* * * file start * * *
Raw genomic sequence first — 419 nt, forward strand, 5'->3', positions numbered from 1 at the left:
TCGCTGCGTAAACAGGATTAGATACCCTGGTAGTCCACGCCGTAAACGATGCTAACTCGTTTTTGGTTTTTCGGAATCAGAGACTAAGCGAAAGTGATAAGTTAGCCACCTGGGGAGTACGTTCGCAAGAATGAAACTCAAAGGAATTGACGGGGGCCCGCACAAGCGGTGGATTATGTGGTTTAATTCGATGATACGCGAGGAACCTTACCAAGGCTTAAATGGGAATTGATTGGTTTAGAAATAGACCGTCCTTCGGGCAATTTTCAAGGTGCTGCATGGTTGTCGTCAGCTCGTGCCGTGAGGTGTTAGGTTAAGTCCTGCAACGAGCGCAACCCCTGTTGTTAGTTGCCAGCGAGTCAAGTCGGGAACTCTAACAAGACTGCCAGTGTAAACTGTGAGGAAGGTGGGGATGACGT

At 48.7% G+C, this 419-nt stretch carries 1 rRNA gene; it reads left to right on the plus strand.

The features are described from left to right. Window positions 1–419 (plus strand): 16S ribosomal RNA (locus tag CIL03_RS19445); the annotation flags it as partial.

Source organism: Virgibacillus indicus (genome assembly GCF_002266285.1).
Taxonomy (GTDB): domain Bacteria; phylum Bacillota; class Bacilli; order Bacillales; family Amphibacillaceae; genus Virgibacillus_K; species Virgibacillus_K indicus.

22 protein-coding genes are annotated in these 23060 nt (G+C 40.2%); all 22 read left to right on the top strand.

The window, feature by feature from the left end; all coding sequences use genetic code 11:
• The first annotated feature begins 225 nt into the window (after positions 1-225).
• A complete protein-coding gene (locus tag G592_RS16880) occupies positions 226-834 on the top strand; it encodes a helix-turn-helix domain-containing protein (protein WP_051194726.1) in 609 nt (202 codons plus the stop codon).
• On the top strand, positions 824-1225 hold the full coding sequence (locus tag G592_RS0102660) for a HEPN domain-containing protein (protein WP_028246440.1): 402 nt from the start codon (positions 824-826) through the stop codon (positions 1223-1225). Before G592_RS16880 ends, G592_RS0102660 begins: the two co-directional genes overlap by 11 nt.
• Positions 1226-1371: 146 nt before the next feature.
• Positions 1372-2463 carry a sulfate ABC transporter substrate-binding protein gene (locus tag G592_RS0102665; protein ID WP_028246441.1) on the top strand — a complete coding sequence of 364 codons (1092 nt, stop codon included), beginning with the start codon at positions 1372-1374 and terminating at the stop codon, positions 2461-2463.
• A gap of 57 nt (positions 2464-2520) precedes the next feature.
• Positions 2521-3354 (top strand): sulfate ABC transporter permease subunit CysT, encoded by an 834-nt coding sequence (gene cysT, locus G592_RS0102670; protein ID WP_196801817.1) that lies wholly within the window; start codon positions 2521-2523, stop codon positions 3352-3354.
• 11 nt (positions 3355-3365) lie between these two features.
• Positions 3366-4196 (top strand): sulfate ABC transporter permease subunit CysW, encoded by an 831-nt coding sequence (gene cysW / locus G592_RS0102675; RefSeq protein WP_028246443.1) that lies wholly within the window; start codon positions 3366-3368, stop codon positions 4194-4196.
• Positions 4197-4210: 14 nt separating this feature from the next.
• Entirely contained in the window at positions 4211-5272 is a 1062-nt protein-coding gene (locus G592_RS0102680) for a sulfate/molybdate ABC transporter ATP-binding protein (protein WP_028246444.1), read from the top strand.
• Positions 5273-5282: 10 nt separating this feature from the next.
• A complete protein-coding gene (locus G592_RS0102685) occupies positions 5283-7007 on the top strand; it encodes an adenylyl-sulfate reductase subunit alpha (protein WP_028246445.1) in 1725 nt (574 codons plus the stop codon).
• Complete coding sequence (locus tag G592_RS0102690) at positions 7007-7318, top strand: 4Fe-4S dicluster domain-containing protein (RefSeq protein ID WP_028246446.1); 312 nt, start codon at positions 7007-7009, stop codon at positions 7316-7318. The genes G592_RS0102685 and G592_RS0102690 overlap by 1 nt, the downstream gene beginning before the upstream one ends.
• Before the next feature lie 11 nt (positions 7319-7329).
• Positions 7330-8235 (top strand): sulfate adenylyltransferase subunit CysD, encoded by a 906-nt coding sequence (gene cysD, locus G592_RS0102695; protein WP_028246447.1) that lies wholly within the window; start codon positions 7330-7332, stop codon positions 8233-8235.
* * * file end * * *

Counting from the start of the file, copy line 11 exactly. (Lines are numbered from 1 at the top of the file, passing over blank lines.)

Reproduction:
• On the top strand, positions 824-1225 hold the full coding sequence (locus tag G592_RS0102660) for a HEPN domain-containing protein (protein WP_028246440.1): 402 nt from the start codon (positions 824-826) through the stop codon (positions 1223-1225). Before G592_RS16880 ends, G592_RS0102660 begins: the two co-directional genes overlap by 11 nt.